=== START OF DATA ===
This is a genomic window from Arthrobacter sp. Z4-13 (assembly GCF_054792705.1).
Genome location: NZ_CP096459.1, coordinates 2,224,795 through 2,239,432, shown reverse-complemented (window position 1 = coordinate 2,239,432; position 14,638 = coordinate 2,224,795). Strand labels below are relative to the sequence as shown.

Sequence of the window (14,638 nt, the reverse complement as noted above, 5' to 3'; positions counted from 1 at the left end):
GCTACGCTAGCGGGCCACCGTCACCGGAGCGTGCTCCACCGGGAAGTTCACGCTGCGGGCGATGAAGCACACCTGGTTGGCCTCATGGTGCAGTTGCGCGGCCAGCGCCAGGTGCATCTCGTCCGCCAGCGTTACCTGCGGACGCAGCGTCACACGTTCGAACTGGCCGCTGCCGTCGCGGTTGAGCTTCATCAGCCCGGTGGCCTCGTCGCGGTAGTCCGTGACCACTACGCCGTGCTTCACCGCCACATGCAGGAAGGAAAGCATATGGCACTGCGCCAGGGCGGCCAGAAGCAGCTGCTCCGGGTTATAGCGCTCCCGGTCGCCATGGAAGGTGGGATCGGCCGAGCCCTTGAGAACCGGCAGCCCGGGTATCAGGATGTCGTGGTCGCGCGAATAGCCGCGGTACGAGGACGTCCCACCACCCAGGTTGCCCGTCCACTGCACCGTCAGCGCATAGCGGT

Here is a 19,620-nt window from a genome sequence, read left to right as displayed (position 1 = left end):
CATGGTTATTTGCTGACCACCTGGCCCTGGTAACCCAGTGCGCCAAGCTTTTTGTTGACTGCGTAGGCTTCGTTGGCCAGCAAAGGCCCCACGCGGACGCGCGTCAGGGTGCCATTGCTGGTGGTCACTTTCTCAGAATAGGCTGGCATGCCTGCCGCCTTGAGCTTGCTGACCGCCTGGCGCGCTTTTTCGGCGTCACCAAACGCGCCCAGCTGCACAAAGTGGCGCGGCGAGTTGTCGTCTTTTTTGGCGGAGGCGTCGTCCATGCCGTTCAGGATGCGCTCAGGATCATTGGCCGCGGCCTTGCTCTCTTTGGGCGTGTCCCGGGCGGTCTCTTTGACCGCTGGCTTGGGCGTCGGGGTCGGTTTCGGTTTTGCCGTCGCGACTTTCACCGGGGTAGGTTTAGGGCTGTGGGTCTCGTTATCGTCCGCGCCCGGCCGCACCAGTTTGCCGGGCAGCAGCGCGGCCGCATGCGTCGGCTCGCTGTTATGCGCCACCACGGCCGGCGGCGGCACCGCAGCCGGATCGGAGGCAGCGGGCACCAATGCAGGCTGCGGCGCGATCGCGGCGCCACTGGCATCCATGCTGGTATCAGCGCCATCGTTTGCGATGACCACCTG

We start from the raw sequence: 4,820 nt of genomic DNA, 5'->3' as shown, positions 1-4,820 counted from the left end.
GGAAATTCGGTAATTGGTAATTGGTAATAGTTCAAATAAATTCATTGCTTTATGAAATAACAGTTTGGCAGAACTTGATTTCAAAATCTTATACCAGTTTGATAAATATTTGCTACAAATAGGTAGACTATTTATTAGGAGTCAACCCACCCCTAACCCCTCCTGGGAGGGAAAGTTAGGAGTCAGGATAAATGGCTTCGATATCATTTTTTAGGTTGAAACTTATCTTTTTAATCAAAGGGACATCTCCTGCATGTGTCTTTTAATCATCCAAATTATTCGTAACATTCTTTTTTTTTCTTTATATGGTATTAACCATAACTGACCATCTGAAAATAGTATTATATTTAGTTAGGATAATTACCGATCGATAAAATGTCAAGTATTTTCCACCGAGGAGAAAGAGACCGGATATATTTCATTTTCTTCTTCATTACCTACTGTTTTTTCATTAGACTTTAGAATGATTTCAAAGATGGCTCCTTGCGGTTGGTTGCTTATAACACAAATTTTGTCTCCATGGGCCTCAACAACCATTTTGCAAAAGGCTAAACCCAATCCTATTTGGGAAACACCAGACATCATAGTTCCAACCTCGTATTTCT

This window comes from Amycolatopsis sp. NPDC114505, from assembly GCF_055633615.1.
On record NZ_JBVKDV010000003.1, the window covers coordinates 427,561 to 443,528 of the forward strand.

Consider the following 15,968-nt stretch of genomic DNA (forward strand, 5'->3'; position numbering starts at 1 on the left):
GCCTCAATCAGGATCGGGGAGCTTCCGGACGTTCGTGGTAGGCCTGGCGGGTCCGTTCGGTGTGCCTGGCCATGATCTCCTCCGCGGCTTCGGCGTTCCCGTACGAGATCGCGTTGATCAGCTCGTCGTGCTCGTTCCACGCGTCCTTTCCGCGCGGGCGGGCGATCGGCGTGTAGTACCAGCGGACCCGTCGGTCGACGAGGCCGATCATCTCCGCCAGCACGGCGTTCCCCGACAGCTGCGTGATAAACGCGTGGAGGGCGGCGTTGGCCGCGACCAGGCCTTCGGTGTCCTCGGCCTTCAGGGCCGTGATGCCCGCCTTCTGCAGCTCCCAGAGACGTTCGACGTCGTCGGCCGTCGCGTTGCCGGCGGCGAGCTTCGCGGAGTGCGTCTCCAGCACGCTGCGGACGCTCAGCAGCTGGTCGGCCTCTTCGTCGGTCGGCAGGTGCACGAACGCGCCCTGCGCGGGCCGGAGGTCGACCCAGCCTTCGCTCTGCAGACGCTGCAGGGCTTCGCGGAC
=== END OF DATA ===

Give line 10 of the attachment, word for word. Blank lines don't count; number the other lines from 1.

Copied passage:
On record NZ_JBVKDV010000003.1, the window covers coordinates 427,561 to 443,528 of the forward strand.